Big data to smart data : How to structure your analysis
Date: 09/03/2017

By Pankit Dhawan

Big data is often seen as the enabler of achieving continual competitive advantage. But the challenge often faced is creating an everlasting framework to truly unlock the power of big data that can continually drive strategic initiatives with confidence. So, here are some steps on how to go about this and a general set of guidelines for you to tweak with your knowledge and industry experience to make them your own.

Find out what Big Data can answer for you

  • Identify Challenges: A good starting point for understanding how a big data strategy can help, is first evaluating and extracting the key challenges your organisation is facing. These key challenges will create a directional focus for evaluating data assets that are relevant, and could potentially add value towards a solution to the defined problem.
  • Identify key data assets: Once you know what you are trying to solve, the next natural progression is towards identifying the data assets (internal or external) to the organisation which you evaluate as the ones that might have potential to solve the problem at hand.

The key in any kind of data analysis is to identify potential relations between data, and have a cause and effect type correlation between two seemingly different assets. An example would be an insight like “The rise in temperature by every degree, has a negative correlation with public transport usage”. Once you have an insight like this you can drill into variables and deduce the cause, possibly the expansion of train tracks on hot days has something to do with it.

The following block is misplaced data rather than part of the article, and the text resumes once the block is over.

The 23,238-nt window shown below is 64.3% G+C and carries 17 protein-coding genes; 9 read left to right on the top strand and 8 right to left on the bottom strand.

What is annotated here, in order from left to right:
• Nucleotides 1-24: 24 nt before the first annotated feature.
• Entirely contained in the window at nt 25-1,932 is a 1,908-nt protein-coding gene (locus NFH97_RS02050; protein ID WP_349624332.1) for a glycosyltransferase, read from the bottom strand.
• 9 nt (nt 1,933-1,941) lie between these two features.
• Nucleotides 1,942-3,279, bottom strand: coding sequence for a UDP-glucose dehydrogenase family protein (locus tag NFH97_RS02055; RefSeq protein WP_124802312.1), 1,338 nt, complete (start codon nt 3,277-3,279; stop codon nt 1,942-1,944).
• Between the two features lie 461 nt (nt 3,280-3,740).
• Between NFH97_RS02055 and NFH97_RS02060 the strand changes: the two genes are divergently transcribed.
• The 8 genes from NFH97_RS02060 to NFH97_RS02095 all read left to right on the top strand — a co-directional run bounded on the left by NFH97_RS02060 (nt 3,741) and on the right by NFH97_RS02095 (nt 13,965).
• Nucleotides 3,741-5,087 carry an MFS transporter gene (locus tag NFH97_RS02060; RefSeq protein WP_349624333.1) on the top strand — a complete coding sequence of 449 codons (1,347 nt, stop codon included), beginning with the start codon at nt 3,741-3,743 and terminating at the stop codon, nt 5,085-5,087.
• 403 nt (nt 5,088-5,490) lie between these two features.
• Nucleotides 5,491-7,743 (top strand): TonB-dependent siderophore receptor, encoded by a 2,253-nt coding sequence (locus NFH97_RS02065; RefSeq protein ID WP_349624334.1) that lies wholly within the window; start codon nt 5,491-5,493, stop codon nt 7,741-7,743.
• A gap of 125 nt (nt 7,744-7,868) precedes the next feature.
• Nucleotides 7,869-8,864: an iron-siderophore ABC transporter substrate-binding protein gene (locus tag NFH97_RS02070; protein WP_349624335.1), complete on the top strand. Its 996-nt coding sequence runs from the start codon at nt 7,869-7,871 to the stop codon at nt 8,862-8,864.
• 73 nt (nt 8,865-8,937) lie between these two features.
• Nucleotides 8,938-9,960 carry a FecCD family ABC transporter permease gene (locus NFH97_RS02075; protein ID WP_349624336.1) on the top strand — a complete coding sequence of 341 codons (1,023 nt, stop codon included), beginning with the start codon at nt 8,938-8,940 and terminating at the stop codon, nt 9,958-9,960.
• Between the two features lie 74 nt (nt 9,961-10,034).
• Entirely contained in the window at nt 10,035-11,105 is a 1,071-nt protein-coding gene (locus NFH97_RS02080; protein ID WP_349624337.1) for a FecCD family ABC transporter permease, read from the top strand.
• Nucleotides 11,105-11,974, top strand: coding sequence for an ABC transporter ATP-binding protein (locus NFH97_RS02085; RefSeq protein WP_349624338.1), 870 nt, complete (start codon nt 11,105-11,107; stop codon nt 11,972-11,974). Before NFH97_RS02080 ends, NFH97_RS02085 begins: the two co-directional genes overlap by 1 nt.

To break it down, this insight would have been derived from weather and public transport data, which are seemingly different but might have an embedded intrinsic correlation which can give you an edge that you might be trying to extract.

Data Lifecycle | DIKW

DIKW stands for DATA → INFORMATION → KNOWLEDGE → WISDOM, which is a pretty basic but structured way of observing the transition of the raw data to applied wisdom. Every step in the DIKW can get quite detailed, but for the sake of high level observation we can stick to this:


This is where the assemblage of data assets occurs, where you choose the potential data sets and even do high level selectivity on what might be relevant to the challenge you are trying to solve. But you should be thinking slightly out of the box to align some correlating data sets which might not have any exact relation to the problem. The data in the current stage is always considered raw.


Information is the first step in making sense from the raw data. This is basically the preliminary observations we could make from high level analysis of the data assets, and which is normally done exclusively for the data assets we have chosen for the analysis. What we try to ultimately achieve from this stage is “Meaning”, essentially a bit more meta information beyond the basic raw data. An example; raw data is “its day time” and information is “the sun rise is at 5am every morning making it day”.